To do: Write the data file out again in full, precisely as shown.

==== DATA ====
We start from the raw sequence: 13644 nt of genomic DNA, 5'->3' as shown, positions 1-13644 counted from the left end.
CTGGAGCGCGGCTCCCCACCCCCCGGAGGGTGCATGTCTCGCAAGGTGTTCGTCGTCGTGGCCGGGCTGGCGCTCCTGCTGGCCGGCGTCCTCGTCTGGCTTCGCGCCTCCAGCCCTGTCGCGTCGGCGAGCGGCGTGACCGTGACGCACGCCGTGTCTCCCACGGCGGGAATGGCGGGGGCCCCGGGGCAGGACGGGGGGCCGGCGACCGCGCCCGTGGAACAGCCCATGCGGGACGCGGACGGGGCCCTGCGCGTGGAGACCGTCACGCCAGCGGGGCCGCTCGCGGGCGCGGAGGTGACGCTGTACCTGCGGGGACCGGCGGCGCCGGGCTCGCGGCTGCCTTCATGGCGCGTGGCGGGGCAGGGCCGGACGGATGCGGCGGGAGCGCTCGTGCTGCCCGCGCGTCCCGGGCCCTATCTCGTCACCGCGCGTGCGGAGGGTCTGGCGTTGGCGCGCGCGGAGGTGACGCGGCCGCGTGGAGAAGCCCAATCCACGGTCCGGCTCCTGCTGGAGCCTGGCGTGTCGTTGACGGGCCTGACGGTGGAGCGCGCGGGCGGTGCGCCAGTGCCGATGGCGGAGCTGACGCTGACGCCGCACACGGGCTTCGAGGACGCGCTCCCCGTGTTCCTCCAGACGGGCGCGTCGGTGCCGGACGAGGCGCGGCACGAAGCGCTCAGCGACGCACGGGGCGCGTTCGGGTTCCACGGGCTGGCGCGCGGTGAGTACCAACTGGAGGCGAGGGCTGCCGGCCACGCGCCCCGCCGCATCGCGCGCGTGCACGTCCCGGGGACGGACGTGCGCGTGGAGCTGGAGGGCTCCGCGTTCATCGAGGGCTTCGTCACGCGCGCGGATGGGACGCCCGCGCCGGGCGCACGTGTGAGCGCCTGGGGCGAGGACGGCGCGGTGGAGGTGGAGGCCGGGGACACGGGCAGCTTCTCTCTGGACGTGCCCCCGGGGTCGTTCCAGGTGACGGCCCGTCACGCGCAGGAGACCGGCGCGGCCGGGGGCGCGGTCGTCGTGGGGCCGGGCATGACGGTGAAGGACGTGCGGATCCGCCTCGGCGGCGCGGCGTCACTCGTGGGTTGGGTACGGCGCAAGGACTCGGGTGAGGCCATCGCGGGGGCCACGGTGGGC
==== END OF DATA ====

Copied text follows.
We start from the raw sequence: 13644 nt of genomic DNA, 5'->3' as shown, positions 1-13644 counted from the left end.
CTGGAGCGCGGCTCCCCACCCCCCGGAGGGTGCATGTCTCGCAAGGTGTTCGTCGTCGTGGCCGGGCTGGCGCTCCTGCTGGCCGGCGTCCTCGTCTGGCTTCGCGCCTCCAGCCCTGTCGCGTCGGCGAGCGGCGTGACCGTGACGCACGCCGTGTCTCCCACGGCGGGAATGGCGGGGGCCCCGGGGCAGGACGGGGGGCCGGCGACCGCGCCCGTGGAACAGCCCATGCGGGACGCGGACGGGGCCCTGCGCGTGGAGACCGTCACGCCAGCGGGGCCGCTCGCGGGCGCGGAGGTGACGCTGTACCTGCGGGGACCGGCGGCGCCGGGCTCGCGGCTGCCTTCATGGCGCGTGGCGGGGCAGGGCCGGACGGATGCGGCGGGAGCGCTCGTGCTGCCCGCGCGTCCCGGGCCCTATCTCGTCACCGCGCGTGCGGAGGGTCTGGCGTTGGCGCGCGCGGAGGTGACGCGGCCGCGTGGAGAAGCCCAATCCACGGTCCGGCTCCTGCTGGAGCCTGGCGTGTCGTTGACGGGCCTGACGGTGGAGCGCGCGGGCGGTGCGCCAGTGCCGATGGCGGAGCTGACGCTGACGCCGCACACGGGCTTCGAGGACGCGCTCCCCGTGTTCCTCCAGACGGGCGCGTCGGTGCCGGACGAGGCGCGGCACGAAGCGCTCAGCGACGCACGGGGCGCGTTCGGGTTCCACGGGCTGGCGCGCGGTGAGTACCAACTGGAGGCGAGGGCTGCCGGCCACGCGCCCCGCCGCATCGCGCGCGTGCACGTCCCGGGGACGGACGTGCGCGTGGAGCTGGAGGGCTCCGCGTTCATCGAGGGCTTCGTCACGCGCGCGGATGGGACGCCCGCGCCGGGCGCACGTGTGAGCGCCTGGGGCGAGGACGGCGCGGTGGAGGTGGAGGCCGGGGACACGGGCAGCTTCTCTCTGGACGTGCCCCCGGGGTCGTTCCAGGTGACGGCCCGTCACGCGCAGGAGACCGGCGCGGCCGGGGGCGCGGTCGTCGTGGGGCCGGGCATGACGGTGAAGGACGTGCGGATCCGCCTCGGCGGCGCGGCGTCACTCGTGGGTTGGGTACGGCGCAAGGACTCGGGTGAGGCCATCGCGGGGGCCACGGTGGGC